– Jim Burns
THREE U.S. ELECTIONS
PHILOSOPHICAL INVESTIGATIONS –
– Mark Ward
THE LAST CLOCKWORK WHIPPET ON THE
MOVING UP -
THE LAST MARSUPIAL WOLF –
THIS ACUTE CRUMBLING –
A FEEL FOR WORDS (7) –
THE DICK TEST –
IF THE PUMP DON’T WORK, DON’T VANDALISE
– Ron Horsefield
FATHERS AND SONS
– John Lee
THE PATENT OFFICE.
THE FIDDLERS ON THE ROOF –
THE REFRIGERATOR –Adam
THE SOMERSET BOOKBARN –
is on the way out what with ebooks etc but there are still active
bibliomanes (usually old farts) who feel anxious about a rapidly
diminishing resource – no, not the rest of their lives – bookshops.
We bookend this issue of the Oik with Jim Burns’ opening rhapsody on
international book hunting and end it, bathetically, with poor Ron
Horsefield’s account of the Somerset Bookbarn, a vast shed housing a
million books all one pound each. Ron, to give him credit, is aware
of the threatening mania “you’d
have to be mad not to check it out” he writes of the Bookbarn “Or,
then again, you’d have to be mad to be in here in the first place.”
Further hints of lunacy loom in Ron’s account of his philosophical
development. He probably thinks JL Austin’s introduction to glider
flying (see p 29) is perfectly sane but the expressions on the poor
cadets’ faces say it all. Would you want to be flying to
Berlin in a Lancaster with this bloke at the controls?
Another thing which
might be on the way out is Blackpool.
Now a squalid shithole – the last resort for dossers, druggies and
dolites - but back in the 50s it was an oik paradise as our photos
confirm. How smartly those oiks dressed back then; trilbies, ties,
jackets, proper shoes – no tee-shirts, shell-suits or trainers, no
baseball caps with a fake dog-turd on the peak and the legend
SHITHEAD – they were togged up fit for Covent Garden or the Wigmore
Hall. And indeed, as the Picture Post confirms, oiks were treated
back then to recitals of Schubert’s Winterreise on the South Pier
sung by Gracie Fields accompanied by Mrs Mills.
genius was George Formby; born in Wigan, lived in Warrington (where he is
buried alongside his dad) and finally finishing up very rich in
Lytham St Annes which, I believe, still has a certain cachet among
aspirant oiks. (Prestonians consider it the dog’s bollocks).
A recent TV documentary by Frank
Skinner revealed an army of GF admirers who meet up in the Imperial
Hotel to play their ukes in unison. Formby was undoubtedly a
virtuoso on the instrument (although I’m still searching for a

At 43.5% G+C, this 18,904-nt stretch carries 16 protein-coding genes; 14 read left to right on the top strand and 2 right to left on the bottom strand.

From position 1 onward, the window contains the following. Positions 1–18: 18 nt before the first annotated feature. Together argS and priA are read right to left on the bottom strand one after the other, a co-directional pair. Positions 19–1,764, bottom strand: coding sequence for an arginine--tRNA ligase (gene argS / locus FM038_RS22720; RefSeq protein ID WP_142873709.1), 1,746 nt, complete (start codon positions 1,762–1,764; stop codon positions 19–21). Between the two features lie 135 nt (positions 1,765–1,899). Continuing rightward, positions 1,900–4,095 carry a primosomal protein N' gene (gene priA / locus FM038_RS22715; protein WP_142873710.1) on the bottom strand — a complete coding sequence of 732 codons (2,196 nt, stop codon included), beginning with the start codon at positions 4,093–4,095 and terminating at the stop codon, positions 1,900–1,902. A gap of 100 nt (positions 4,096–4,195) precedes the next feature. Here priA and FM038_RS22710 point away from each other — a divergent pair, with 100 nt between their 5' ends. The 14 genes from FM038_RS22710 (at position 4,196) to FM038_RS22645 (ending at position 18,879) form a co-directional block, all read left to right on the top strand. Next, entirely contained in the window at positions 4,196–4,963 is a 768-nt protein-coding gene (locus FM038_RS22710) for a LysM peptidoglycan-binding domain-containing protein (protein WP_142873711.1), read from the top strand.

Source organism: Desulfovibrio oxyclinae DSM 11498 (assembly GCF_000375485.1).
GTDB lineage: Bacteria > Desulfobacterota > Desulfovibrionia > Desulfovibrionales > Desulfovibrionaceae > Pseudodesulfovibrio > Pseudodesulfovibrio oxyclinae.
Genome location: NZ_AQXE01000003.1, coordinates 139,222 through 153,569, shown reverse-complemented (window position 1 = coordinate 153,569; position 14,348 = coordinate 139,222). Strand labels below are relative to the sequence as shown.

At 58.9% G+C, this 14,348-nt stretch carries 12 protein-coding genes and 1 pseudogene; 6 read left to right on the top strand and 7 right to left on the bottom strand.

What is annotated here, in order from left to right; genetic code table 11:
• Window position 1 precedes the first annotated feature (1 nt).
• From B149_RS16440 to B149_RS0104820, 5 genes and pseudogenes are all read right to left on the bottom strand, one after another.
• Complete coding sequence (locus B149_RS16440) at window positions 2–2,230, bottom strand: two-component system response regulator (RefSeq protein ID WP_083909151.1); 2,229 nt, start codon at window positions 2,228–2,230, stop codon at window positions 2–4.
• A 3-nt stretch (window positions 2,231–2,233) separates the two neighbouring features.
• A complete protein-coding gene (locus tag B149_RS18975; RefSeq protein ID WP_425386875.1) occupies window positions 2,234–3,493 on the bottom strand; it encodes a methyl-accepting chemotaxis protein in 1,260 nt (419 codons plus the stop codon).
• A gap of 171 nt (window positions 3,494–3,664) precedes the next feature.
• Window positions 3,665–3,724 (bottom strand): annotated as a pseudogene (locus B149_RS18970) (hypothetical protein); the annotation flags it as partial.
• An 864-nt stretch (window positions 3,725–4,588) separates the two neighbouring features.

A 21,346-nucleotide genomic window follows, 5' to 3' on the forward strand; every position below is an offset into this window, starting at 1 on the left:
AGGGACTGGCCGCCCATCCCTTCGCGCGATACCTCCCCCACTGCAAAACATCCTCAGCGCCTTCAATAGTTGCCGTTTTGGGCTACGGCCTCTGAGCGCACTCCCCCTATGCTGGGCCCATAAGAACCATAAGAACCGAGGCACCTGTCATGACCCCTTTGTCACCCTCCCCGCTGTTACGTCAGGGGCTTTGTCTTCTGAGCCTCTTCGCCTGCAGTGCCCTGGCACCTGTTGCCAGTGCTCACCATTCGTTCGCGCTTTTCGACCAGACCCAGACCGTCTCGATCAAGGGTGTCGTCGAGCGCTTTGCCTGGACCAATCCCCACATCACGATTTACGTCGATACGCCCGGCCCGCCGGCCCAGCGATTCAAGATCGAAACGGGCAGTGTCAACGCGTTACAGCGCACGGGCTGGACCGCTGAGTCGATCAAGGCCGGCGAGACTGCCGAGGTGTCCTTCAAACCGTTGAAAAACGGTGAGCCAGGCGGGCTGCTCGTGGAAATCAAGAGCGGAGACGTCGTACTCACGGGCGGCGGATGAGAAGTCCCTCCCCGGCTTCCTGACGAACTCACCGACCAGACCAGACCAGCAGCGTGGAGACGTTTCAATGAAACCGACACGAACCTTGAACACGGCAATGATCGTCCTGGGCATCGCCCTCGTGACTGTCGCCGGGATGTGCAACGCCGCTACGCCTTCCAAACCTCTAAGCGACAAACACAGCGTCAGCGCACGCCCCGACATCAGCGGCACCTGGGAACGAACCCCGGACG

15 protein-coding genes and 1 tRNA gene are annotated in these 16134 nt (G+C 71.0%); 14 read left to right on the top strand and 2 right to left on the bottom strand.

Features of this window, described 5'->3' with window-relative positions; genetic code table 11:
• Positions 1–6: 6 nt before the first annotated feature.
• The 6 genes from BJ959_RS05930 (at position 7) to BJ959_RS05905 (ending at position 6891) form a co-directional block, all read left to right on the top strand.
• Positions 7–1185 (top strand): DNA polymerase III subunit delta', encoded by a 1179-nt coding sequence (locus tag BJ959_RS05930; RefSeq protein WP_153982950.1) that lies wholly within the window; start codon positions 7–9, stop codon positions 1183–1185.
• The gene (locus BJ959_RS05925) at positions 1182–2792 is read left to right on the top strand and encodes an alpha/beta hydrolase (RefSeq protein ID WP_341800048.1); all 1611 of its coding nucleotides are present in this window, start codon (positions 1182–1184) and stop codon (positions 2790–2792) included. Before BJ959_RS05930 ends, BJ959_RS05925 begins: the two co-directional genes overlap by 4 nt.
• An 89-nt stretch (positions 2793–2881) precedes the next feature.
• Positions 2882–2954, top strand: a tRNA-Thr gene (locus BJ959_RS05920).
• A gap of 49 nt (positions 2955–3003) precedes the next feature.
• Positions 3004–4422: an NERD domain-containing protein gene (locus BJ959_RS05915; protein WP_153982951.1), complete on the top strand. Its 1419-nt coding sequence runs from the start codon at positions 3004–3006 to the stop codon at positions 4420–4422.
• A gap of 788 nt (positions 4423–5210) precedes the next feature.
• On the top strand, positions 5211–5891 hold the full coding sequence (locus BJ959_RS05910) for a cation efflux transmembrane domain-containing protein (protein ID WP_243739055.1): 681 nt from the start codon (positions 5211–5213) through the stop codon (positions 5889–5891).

recording of him playing Mozart’s K652) and this, allied to his
coruscating double-entendres, justly propelled him to heights of
celebrity not repeated till the era of the Beatles. How oiks larfed
as he adverted to his little stick of Blackpool rock – a ditty so full of subversive menace that
the BBC banned it.
Another noted amenity was Yates’s Winelodge –
burned the ground in 2009 (probably by a Muslim terrorist) it was in
it’s heyday a superb melange of the Moulin Rouge and Les Deux
Magots. While wit and raconteur Frank Randle entertained his
acolytes with his dazzling repartee others of a more plebeian
inclination would dance the Hokey Cokey till the floorboards bounced
hard enough to eject their cargo of spittle and sawdust into the
smoke-filled air – a scene worthy of Lautrec. This is the shangri-la
the Crazy Oik seeks to recreate. To those who’ve never made the
pilgrimage excitedly seeking the first sight of the Tower from the
top deck of a red Lancashire United Transport bus one can only
The meals they
couldn’t sell usually
ended up on the ‘specials’ board:
from there – the soup.
The seats were tilted forward
so you didn’t linger too long
after your dinner,
and the fruit machine
paid in tokens
only be used on the premises.
Yet minor inconveniences aside,
for the price of a cup of tea
there was no better place to hang out.
A meeting place at the end
of the precinct: a
arranged, disputes resolved,
shopping lists ticked off.
People coursed through its aisles,
eddying round prams and trolleys,
crossing junctions in rows of Formica
could meet a girl; or maybe pick
up a bargain from Fred the Bag
on his round of
the pubs and cafes.
It was here I experimented with a
tablet in a vinegar bottle, and was amazed
to see it turn clear as water.
Clear as the memory
of how one day
the collective consciousness that
gravitates us towards a particular place,
waived; and I never went back.
George Formby entertains the troops